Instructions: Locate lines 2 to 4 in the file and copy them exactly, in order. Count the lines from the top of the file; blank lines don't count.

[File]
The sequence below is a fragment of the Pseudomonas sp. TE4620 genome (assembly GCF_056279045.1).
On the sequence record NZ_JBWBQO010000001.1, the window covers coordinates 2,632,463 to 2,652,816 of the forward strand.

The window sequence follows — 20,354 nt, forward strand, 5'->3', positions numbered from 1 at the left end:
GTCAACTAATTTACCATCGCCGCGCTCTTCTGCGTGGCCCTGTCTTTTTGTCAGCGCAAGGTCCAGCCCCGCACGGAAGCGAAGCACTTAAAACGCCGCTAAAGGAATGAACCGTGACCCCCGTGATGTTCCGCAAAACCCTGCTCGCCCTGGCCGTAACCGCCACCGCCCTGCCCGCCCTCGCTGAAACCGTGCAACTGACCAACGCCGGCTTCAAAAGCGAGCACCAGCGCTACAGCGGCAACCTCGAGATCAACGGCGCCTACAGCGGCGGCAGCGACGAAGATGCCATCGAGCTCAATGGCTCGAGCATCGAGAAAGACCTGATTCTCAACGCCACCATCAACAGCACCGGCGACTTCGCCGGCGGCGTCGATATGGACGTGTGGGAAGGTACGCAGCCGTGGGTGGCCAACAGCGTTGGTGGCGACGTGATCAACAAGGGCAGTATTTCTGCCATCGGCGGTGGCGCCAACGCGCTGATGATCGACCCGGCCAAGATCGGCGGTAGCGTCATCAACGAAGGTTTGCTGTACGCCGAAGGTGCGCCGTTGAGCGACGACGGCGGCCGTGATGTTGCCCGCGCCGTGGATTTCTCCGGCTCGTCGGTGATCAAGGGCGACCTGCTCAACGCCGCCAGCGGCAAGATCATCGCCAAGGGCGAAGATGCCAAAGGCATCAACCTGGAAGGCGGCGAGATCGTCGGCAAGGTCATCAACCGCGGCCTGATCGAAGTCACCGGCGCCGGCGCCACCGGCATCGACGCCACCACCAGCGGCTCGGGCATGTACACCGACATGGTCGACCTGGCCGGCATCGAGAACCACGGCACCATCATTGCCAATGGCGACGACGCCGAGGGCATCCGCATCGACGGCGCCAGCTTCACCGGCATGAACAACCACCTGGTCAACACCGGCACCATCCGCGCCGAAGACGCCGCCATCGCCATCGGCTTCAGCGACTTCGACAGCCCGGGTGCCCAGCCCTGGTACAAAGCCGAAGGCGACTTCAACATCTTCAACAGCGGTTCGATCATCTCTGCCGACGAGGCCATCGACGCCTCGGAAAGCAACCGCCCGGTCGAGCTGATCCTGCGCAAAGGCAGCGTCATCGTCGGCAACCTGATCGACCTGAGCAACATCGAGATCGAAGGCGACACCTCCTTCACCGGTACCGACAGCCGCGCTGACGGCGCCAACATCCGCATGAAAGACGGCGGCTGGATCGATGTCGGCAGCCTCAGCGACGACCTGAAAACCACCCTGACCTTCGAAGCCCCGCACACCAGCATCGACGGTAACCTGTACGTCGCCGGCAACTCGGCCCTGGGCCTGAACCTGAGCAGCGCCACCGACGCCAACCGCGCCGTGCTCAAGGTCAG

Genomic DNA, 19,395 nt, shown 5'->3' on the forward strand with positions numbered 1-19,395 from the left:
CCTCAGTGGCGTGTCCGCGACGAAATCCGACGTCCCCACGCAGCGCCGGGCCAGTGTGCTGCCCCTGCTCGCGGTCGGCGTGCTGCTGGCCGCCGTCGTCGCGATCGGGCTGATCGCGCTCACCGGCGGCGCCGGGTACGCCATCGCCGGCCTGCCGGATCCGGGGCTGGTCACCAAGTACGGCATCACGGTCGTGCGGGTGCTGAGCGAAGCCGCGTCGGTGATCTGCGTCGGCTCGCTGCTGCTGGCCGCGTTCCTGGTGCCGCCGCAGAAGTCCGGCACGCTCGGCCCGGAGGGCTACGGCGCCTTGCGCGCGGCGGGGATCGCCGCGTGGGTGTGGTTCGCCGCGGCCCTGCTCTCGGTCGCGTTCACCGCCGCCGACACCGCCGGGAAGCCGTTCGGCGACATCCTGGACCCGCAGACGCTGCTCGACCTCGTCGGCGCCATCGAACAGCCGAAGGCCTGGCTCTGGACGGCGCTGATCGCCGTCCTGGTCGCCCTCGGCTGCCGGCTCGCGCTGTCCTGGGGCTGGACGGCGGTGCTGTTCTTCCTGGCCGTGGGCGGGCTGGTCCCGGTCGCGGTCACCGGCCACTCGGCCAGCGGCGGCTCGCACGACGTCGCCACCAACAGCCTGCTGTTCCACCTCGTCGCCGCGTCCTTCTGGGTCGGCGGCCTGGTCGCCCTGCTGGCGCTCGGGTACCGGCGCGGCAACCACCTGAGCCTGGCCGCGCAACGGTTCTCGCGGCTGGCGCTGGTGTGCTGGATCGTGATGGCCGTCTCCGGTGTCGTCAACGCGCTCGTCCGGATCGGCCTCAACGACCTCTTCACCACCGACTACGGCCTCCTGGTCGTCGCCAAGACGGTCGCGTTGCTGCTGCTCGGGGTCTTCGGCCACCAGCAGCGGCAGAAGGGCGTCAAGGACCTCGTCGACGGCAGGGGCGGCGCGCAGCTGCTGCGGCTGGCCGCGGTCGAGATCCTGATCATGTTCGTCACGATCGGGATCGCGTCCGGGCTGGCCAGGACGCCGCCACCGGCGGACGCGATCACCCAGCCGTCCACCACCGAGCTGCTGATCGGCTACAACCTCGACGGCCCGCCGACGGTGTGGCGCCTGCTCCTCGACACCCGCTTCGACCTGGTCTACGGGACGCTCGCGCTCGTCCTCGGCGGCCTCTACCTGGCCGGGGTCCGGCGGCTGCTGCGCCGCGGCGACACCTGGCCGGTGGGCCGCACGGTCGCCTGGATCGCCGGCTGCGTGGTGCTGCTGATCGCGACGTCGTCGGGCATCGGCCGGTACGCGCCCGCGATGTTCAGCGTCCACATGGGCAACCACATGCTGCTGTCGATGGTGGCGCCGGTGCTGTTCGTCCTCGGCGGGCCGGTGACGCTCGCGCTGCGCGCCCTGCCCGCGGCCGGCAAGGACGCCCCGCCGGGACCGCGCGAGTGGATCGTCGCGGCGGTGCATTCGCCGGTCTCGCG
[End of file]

On the sequence record NZ_JBWBQO010000001.1, the window covers coordinates 2,632,463 to 2,652,816 of the forward strand.

The window sequence follows — 20,354 nt, forward strand, 5'->3', positions numbered from 1 at the left end:
GTCAACTAATTTACCATCGCCGCGCTCTTCTGCGTGGCCCTGTCTTTTTGTCAGCGCAAGGTCCAGCCCCGCACGGAAGCGAAGCACTTAAAACGCCGCTAAAGGAATGAACCGTGACCCCCGTGATGTTCCGCAAAACCCTGCTCGCCCTGGCCGTAACCGCCACCGCCCTGCCCGCCCTCGCTGAAACCGTGCAACTGACCAACGCCGGCTTCAAAAGCGAGCACCAGCGCTACAGCGGCAACCTCGAGATCAACGGCGCCTACAGCGGCGGCAGCGACGAAGATGCCATCGAGCTCAATGGCTCGAGCATCGAGAAAGACCTGATTCTCAACGCCACCATCAACAGCACCGGCGACTTCGCCGGCGGCGTCGATATGGACGTGTGGGAAGGTACGCAGCCGTGGGTGGCCAACAGCGTTGGTGGCGACGTGATCAACAAGGGCAGTATTTCTGCCATCGGCGGTGGCGCCAACGCGCTGATGATCGACCCGGCCAAGATCGGCGGTAGCGTCATCAACGAAGGTTTGCTGTACGCCGAAGGTGCGCCGTTGAGCGACGACGGCGGCCGTGATGTTGCCCGCGCCGTGGATTTCTCCGGCTCGTCGGTGATCAAGGGCGACCTGCTCAACGCCGCCAGCGGCAAGATCATCGCCAAGGGCGAAGATGCCAAAGGCATCAACCTGGAAGGCGGCGAGATCGTCGGCAAGGTCATCAACCGCGGCCTGATCGAAGTCACCGGCGCCGGCGCCACCGGCATCGACGCCACCACCAGCGGCTCGGGCATGTACACCGACATGGTCGACCTGGCCGGCATCGAGAACCACGGCACCATCATTGCCAATGGCGACGACGCCGAGGGCATCCGCATCGACGGCGCCAGCTTCACCGGCATGAACAACCACCTGGTCAACACCGGCACCATCCGCGCCGAAGACGCCGCCATCGCCATCGGCTTCAGCGACTTCGACAGCCCGGGTGCCCAGCCCTGGTACAAAGCCGAAGGCGACTTCAACATCTTCAACAGCGGTTCGATCATCTCTGCCGACGAGGCCATCGACGCCTCGGAAAGCAACCGCCCGGTCGAGCTGATCCTGCGCAAAGGCAGCGTCATCGTCGGCAACCTGATCGACCTGAGCAACATCGAGATCGAAGGCGACACCTCCTTCACCGGTACCGACAGCCGCGCTGACGGCGCCAACATCCGCATGAAAGACGGCGGCTGGATCGATGTCGGCAGCCTCAGCGACGACCTGAAAACCACCCTGACCTTCGAAGCCCCGCACACCAGCATCGACGGTAACCTGTACGTCGCCGGCAACTCGGCCCTGGGCCTGAACCTGAGCAGCGCCACCGACGCCAACCGCGCCGTGCTCAAGGTCAG